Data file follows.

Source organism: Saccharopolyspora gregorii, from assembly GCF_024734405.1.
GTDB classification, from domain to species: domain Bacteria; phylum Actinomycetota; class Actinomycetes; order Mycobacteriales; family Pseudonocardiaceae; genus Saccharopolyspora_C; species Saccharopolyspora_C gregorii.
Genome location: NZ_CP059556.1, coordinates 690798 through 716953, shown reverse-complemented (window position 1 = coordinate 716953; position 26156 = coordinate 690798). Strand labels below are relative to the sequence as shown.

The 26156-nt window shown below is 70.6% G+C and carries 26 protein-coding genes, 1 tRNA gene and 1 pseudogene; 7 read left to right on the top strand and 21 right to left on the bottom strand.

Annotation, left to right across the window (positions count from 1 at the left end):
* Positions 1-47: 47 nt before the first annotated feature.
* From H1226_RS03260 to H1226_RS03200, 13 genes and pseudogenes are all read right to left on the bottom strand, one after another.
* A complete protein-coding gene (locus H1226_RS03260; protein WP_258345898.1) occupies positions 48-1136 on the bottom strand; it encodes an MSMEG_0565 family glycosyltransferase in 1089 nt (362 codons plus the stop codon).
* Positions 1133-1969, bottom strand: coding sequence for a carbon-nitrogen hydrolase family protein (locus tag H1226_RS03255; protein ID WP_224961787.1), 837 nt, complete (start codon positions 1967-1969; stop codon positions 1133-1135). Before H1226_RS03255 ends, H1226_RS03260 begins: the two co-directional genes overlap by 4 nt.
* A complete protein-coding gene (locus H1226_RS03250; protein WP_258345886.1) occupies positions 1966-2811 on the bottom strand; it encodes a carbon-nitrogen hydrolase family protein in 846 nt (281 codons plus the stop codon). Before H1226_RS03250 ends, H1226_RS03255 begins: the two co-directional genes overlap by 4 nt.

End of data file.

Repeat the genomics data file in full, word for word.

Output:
Source organism: Saccharopolyspora gregorii, from assembly GCF_024734405.1.
GTDB classification, from domain to species: domain Bacteria; phylum Actinomycetota; class Actinomycetes; order Mycobacteriales; family Pseudonocardiaceae; genus Saccharopolyspora_C; species Saccharopolyspora_C gregorii.
Genome location: NZ_CP059556.1, coordinates 690798 through 716953, shown reverse-complemented (window position 1 = coordinate 716953; position 26156 = coordinate 690798). Strand labels below are relative to the sequence as shown.

The 26156-nt window shown below is 70.6% G+C and carries 26 protein-coding genes, 1 tRNA gene and 1 pseudogene; 7 read left to right on the top strand and 21 right to left on the bottom strand.

Annotation, left to right across the window (positions count from 1 at the left end):
* Positions 1-47: 47 nt before the first annotated feature.
* From H1226_RS03260 to H1226_RS03200, 13 genes and pseudogenes are all read right to left on the bottom strand, one after another.
* A complete protein-coding gene (locus H1226_RS03260; protein WP_258345898.1) occupies positions 48-1136 on the bottom strand; it encodes an MSMEG_0565 family glycosyltransferase in 1089 nt (362 codons plus the stop codon).
* Positions 1133-1969, bottom strand: coding sequence for a carbon-nitrogen hydrolase family protein (locus tag H1226_RS03255; protein ID WP_224961787.1), 837 nt, complete (start codon positions 1967-1969; stop codon positions 1133-1135). Before H1226_RS03255 ends, H1226_RS03260 begins: the two co-directional genes overlap by 4 nt.
* A complete protein-coding gene (locus H1226_RS03250; protein WP_258345886.1) occupies positions 1966-2811 on the bottom strand; it encodes a carbon-nitrogen hydrolase family protein in 846 nt (281 codons plus the stop codon). Before H1226_RS03250 ends, H1226_RS03255 begins: the two co-directional genes overlap by 4 nt.